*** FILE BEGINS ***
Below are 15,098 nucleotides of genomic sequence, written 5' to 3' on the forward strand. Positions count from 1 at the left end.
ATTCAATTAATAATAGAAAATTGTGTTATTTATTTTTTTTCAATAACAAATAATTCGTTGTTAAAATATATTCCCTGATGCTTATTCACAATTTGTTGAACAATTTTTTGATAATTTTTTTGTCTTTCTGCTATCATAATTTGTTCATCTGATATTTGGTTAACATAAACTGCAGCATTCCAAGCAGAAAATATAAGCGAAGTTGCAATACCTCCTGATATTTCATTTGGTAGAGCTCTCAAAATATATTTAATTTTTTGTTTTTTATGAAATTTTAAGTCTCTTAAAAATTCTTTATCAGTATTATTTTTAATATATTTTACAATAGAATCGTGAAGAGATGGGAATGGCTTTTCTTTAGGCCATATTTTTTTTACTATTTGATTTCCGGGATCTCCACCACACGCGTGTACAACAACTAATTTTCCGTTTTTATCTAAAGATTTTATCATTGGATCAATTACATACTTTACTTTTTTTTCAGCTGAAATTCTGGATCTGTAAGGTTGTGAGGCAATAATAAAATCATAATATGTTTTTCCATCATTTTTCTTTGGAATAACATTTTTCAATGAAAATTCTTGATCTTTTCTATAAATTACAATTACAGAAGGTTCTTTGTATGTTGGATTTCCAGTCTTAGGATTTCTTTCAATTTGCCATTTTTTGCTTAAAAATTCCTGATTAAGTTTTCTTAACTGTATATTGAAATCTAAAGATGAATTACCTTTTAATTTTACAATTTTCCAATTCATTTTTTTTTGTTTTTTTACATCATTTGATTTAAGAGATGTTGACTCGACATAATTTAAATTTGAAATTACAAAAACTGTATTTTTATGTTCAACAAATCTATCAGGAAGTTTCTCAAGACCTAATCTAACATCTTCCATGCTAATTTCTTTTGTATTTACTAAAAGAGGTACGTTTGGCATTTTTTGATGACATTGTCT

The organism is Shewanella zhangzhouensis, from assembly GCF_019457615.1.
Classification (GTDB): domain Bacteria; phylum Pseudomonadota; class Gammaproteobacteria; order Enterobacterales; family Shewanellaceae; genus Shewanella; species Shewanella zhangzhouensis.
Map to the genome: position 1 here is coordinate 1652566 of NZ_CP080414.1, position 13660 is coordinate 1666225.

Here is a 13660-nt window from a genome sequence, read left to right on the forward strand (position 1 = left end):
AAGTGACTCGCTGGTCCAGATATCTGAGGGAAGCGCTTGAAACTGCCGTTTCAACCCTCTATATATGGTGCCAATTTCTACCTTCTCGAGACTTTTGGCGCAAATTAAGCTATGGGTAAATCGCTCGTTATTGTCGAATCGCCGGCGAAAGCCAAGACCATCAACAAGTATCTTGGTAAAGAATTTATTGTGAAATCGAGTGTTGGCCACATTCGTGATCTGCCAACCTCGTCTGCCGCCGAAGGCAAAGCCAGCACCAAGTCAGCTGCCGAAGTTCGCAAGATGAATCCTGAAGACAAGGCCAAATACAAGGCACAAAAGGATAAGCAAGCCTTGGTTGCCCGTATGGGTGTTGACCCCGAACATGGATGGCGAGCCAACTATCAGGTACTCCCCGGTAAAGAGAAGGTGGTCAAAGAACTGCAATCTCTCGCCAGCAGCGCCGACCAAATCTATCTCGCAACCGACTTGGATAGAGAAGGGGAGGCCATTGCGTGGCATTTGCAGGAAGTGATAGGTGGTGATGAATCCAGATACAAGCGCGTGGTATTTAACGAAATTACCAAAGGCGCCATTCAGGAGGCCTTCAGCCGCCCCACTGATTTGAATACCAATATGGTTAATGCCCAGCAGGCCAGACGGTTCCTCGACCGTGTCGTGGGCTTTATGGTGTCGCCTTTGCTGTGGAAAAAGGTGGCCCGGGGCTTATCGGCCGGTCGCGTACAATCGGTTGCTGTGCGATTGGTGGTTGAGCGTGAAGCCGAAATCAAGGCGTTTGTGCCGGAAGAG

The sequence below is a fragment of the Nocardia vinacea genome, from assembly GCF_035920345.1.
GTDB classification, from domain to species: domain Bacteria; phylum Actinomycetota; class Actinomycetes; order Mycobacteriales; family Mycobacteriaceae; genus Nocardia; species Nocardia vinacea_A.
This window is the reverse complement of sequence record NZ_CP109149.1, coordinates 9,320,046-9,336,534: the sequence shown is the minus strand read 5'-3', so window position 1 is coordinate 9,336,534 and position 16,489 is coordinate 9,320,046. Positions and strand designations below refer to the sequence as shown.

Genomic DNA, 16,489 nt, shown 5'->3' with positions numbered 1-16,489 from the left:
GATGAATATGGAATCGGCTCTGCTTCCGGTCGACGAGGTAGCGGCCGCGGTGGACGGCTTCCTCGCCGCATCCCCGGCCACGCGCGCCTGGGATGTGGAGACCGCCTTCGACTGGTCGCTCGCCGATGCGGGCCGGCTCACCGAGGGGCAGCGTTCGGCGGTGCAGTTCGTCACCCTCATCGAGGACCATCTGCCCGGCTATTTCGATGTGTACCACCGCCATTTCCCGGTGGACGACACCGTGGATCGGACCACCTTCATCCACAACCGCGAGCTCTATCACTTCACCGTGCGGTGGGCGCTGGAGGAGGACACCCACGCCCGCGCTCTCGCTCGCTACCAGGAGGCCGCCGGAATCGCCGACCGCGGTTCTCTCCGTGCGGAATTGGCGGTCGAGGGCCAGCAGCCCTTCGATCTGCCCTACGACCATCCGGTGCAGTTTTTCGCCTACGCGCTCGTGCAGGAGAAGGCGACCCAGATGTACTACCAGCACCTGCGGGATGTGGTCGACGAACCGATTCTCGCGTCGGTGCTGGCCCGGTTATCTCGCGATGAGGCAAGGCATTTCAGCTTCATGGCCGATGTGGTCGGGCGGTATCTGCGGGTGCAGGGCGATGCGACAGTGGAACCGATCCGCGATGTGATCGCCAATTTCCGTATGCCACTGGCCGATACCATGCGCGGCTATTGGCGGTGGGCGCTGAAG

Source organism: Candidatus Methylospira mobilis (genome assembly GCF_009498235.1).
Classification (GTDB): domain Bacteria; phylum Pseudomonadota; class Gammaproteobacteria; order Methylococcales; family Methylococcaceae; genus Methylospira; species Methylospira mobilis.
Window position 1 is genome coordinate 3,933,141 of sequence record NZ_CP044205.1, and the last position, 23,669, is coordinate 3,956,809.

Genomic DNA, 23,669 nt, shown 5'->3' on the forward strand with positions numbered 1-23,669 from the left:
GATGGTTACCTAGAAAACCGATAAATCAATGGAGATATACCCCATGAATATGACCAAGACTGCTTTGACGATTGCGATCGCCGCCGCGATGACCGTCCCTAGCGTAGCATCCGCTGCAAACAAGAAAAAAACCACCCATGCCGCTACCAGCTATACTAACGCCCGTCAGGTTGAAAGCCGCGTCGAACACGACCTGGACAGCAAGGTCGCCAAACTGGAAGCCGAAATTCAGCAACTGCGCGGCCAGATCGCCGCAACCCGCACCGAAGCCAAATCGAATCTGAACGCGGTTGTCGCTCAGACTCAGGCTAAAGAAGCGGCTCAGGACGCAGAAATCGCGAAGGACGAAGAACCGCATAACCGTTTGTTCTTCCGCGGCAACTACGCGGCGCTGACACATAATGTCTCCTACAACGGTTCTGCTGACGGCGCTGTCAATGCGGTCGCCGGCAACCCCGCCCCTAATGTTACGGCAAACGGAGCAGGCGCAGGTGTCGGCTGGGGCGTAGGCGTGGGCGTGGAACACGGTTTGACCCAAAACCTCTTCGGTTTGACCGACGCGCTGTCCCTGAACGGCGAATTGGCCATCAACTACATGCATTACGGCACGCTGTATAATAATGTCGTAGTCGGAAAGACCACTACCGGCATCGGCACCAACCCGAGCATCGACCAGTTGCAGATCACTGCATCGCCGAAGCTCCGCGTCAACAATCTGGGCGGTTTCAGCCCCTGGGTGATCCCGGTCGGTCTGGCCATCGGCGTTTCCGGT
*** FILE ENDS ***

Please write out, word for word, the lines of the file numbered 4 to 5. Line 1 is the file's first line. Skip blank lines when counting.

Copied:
Classification (GTDB): domain Bacteria; phylum Pseudomonadota; class Gammaproteobacteria; order Enterobacterales; family Shewanellaceae; genus Shewanella; species Shewanella zhangzhouensis.
Map to the genome: position 1 here is coordinate 1652566 of NZ_CP080414.1, position 13660 is coordinate 1666225.